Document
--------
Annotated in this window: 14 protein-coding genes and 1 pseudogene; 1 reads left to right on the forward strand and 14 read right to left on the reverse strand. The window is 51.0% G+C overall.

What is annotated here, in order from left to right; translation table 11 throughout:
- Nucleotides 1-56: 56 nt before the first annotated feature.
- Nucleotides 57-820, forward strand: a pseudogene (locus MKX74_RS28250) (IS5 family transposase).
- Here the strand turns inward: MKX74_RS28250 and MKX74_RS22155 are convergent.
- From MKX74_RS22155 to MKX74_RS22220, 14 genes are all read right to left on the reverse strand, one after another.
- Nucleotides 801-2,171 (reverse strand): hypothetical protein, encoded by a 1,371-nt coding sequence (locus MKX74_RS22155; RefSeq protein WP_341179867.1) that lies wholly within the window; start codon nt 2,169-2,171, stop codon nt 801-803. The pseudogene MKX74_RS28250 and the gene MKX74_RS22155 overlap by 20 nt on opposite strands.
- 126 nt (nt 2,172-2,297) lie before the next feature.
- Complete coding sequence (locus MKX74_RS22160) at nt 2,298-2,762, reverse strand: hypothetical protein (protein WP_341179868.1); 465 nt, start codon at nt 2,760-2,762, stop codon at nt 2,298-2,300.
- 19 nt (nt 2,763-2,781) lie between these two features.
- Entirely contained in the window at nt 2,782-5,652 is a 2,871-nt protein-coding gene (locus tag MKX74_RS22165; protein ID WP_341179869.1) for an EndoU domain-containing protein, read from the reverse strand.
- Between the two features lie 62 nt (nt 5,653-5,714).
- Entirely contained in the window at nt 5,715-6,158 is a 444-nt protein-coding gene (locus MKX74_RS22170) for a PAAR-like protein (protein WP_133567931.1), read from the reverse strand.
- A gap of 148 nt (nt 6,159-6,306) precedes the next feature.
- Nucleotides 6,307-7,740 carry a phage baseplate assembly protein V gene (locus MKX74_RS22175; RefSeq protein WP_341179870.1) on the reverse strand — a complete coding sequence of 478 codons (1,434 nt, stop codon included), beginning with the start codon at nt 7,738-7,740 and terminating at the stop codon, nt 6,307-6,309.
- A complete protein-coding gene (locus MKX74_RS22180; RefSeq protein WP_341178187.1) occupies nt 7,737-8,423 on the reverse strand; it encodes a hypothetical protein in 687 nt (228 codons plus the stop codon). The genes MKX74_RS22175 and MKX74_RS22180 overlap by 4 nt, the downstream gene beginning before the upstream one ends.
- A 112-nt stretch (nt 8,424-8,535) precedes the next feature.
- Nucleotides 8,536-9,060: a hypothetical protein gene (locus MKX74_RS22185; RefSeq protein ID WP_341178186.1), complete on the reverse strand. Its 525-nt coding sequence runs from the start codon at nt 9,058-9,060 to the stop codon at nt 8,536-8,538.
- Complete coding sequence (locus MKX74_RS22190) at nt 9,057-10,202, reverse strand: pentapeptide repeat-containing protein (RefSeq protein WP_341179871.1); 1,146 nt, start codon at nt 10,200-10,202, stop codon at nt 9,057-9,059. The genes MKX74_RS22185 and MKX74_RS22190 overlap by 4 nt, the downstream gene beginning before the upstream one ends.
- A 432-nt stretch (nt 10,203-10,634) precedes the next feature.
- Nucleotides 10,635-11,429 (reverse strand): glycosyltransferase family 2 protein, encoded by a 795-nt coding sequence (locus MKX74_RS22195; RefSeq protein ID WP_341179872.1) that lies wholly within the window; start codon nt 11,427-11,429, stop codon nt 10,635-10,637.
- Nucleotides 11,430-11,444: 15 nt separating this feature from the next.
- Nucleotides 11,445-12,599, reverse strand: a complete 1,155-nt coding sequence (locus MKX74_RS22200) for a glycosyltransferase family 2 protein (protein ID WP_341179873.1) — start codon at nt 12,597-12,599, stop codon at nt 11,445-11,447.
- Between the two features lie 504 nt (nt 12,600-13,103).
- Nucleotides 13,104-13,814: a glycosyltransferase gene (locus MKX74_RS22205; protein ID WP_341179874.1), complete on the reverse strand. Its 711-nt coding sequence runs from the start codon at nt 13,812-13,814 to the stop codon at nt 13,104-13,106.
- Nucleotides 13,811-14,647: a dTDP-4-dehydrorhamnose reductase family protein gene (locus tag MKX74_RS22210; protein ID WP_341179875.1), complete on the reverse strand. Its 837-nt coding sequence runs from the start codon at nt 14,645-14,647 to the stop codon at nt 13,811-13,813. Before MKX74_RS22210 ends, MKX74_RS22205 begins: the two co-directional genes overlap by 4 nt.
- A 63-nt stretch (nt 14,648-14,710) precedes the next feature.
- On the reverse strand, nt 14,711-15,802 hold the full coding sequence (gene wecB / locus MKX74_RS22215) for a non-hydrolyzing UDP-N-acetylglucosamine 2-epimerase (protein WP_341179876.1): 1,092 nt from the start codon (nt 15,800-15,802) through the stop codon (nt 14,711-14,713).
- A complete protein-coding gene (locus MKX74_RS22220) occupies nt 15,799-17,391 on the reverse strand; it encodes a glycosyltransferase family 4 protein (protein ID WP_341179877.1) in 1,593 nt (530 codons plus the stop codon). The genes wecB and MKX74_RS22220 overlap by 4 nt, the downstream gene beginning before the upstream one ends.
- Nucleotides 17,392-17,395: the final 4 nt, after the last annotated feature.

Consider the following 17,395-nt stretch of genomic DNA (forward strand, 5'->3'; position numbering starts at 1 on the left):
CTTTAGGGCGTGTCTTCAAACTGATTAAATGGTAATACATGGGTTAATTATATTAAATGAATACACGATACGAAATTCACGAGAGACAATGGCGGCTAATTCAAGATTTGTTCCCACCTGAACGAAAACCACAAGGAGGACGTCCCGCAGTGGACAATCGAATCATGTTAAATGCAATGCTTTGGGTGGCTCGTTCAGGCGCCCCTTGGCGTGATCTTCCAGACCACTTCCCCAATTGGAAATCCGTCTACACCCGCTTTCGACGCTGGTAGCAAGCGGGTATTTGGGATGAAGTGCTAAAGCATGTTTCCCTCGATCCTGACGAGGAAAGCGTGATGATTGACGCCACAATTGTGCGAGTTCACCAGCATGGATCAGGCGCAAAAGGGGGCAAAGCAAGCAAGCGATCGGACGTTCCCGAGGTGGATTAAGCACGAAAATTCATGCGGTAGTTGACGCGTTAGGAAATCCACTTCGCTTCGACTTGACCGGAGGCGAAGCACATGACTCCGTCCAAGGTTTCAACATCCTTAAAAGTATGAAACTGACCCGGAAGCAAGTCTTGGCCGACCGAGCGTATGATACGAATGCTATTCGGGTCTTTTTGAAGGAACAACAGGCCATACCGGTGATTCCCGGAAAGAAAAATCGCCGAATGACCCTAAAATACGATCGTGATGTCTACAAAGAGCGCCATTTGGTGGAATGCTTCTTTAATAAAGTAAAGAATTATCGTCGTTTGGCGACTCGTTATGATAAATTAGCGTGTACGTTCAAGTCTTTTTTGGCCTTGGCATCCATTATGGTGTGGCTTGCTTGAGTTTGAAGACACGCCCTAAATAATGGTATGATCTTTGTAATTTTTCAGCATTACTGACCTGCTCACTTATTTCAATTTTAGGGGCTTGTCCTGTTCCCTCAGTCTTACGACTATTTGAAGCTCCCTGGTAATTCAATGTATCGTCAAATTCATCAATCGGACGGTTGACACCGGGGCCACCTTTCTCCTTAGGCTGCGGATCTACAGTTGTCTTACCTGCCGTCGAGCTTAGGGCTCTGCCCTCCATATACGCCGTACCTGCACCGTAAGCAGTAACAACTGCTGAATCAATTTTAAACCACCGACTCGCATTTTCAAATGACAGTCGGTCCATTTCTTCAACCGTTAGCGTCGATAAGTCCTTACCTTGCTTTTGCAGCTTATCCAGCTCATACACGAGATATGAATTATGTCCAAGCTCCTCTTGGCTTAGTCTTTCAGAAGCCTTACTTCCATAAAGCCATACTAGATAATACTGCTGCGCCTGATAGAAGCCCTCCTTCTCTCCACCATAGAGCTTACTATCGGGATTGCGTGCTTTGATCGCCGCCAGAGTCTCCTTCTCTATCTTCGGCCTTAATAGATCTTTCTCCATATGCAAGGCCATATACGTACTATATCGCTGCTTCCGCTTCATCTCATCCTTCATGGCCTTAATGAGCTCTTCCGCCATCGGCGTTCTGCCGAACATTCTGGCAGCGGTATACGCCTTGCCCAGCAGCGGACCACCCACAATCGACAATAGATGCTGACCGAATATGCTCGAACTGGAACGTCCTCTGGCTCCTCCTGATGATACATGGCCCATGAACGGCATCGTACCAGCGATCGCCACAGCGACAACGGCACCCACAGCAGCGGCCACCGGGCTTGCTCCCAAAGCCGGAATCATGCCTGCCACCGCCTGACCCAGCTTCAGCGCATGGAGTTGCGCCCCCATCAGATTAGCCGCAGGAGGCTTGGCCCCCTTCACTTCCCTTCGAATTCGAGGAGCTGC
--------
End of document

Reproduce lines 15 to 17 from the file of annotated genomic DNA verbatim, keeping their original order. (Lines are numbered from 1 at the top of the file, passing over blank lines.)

- Nucleotides 6,307-7,740 carry a phage baseplate assembly protein V gene (locus MKX74_RS22175; RefSeq protein WP_341179870.1) on the reverse strand — a complete coding sequence of 478 codons (1,434 nt, stop codon included), beginning with the start codon at nt 7,738-7,740 and terminating at the stop codon, nt 6,307-6,309.
- A complete protein-coding gene (locus MKX74_RS22180; RefSeq protein WP_341178187.1) occupies nt 7,737-8,423 on the reverse strand; it encodes a hypothetical protein in 687 nt (228 codons plus the stop codon). The genes MKX74_RS22175 and MKX74_RS22180 overlap by 4 nt, the downstream gene beginning before the upstream one ends.
- A 112-nt stretch (nt 8,424-8,535) precedes the next feature.